Answer: Rikki’s past week in Russia.
There is just so much to discuss and I need to go about it in an orderly and chronological fashion.
Last Friday I attended the concert of the popular rap group Kasta. In all honesty I love this group and listen to their music quite often, but I hesitantly went to the concert thinking it would be really wild and crazy, or something.
It rocked.. I mean seriously it was really good. The place was full, though it’s a small venue and typically a night club. These guys are talented. Not only do they write (okay perhaps they don’t write their music, I’m not sure, but whatever), but they can roll those Russian words. And they had a really good show: playing with the crowd, conversing amongst themselves, telling jokes, and at one point making everyone crouch down and then jump when they counted to three. They all have nicknames, or “show” names, and many of the attendees knew them. I’d overall everyone seemed to enjoy the show and rocked out; except that typical girl next to me who looked as bored as ever and just sort of stood there and starred. Hey, perhaps she was having a good time.
In case you’re interested to hear what Russian rap sounds like:
Last Saturday we headed to the local pub: “Bier Haus”, where they were having a slightly tardy St. Patrick’s Day party. They had Irish dancing, live music with a killer violinist, and some trivia. It was a typical Russian event celebrating some foreign culture. We had a good time eating, having a few beers, and hanging out. The band was also really good and I impressed with the singer’s English. Afterwards I met him (Ilya) and found out he had spent three consecutive summers in South Dakota on work/travel and had an American girlfriend; killer American accent. Russians: this is how you learn English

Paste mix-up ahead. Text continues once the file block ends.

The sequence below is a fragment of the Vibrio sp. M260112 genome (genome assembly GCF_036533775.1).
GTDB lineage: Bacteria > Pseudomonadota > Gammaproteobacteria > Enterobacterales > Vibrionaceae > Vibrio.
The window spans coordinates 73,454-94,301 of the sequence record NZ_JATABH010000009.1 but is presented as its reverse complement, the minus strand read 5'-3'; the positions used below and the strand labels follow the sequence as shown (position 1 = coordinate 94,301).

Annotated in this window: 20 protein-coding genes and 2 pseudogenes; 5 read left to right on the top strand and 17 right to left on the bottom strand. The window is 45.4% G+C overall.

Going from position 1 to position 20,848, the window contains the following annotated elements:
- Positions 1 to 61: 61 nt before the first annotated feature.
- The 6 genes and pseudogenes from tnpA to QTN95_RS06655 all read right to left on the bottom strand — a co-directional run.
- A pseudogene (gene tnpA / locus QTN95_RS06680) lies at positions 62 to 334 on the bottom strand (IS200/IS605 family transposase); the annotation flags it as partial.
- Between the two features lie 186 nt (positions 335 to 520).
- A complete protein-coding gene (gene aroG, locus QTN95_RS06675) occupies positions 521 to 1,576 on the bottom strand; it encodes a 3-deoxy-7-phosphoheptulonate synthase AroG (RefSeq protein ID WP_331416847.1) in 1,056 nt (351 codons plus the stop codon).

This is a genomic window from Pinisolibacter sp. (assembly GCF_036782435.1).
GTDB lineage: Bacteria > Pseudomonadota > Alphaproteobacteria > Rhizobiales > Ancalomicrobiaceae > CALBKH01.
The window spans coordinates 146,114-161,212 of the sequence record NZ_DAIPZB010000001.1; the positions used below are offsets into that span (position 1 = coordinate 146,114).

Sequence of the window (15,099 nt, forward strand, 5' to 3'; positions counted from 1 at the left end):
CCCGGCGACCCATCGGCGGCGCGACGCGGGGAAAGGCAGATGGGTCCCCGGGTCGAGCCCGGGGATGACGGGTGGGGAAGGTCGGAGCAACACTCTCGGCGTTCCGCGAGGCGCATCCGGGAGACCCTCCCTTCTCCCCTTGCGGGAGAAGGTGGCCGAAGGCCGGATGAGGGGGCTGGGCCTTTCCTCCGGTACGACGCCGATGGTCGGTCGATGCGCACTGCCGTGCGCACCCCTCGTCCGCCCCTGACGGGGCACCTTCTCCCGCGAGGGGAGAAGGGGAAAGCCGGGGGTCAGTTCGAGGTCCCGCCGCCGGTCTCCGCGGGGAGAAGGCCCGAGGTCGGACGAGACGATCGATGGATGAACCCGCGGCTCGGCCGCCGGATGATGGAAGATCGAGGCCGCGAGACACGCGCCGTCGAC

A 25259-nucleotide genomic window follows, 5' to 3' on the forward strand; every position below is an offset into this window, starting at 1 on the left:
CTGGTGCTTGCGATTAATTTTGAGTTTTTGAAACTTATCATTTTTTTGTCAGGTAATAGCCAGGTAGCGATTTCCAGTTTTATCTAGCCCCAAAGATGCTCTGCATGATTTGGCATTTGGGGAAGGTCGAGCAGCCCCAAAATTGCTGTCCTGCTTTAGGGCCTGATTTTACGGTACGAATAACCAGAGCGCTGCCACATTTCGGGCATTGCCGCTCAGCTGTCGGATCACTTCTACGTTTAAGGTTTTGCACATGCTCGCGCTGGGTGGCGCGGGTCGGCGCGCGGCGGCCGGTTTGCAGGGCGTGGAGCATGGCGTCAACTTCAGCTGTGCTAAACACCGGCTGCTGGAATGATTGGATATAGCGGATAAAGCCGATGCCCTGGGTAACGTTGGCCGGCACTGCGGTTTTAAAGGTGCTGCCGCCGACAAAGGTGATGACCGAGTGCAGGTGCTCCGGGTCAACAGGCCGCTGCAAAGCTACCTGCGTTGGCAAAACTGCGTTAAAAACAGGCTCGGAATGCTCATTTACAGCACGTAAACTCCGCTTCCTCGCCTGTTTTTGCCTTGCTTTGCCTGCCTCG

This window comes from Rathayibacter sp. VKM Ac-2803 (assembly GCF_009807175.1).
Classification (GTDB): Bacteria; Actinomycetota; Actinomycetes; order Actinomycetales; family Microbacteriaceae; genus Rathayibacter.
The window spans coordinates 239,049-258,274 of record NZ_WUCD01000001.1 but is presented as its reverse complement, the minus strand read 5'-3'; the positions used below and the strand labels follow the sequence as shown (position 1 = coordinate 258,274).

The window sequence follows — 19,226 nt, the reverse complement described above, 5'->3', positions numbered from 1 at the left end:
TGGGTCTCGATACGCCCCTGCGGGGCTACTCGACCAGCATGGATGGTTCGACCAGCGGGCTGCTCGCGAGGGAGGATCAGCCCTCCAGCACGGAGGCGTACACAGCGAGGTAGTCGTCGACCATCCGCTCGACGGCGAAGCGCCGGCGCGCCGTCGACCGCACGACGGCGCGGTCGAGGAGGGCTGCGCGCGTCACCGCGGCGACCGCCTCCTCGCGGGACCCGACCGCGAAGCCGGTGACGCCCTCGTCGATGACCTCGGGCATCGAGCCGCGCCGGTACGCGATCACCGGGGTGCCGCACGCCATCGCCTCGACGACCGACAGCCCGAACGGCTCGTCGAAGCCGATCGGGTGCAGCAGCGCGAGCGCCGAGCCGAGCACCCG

On Sunday morning I left for Rostov to meet some Fulbrighters on a Community College exchange. I was supposed to escort one of them back to Astrakhan and help him out in town. I happily went, as I had never been to Rostov before. I spent two days sort of wandering around, took an exam, hung out with Oksana, and ate some really good food. Oh Fulbright. The city was nice, from what I saw. A great embankment, an enchanted pedestrian street filled with little cafes and shops. Oksana grew up here, but was back now only for the first time in five years. She said a lot had changed and it was weird for her to have returned to her hometown after so long. The city is a lot bigger than Astrakhan, over double the size; yet, the difference was both visible and unnoticeable. What I did notice was the increase in shops and variety. They had a lot of chain restaurants, which are almost non-existant in Russia and so many different types of shops and cafes. Yet the feel of the city was similar, and I viewed Rostov as almost a more developed, hillier Astrakhan. I would have liked to spend a few more days there, as I feel there’s a lot I missed.
More pictures can be found here, courtesy of the wondrous Oksana!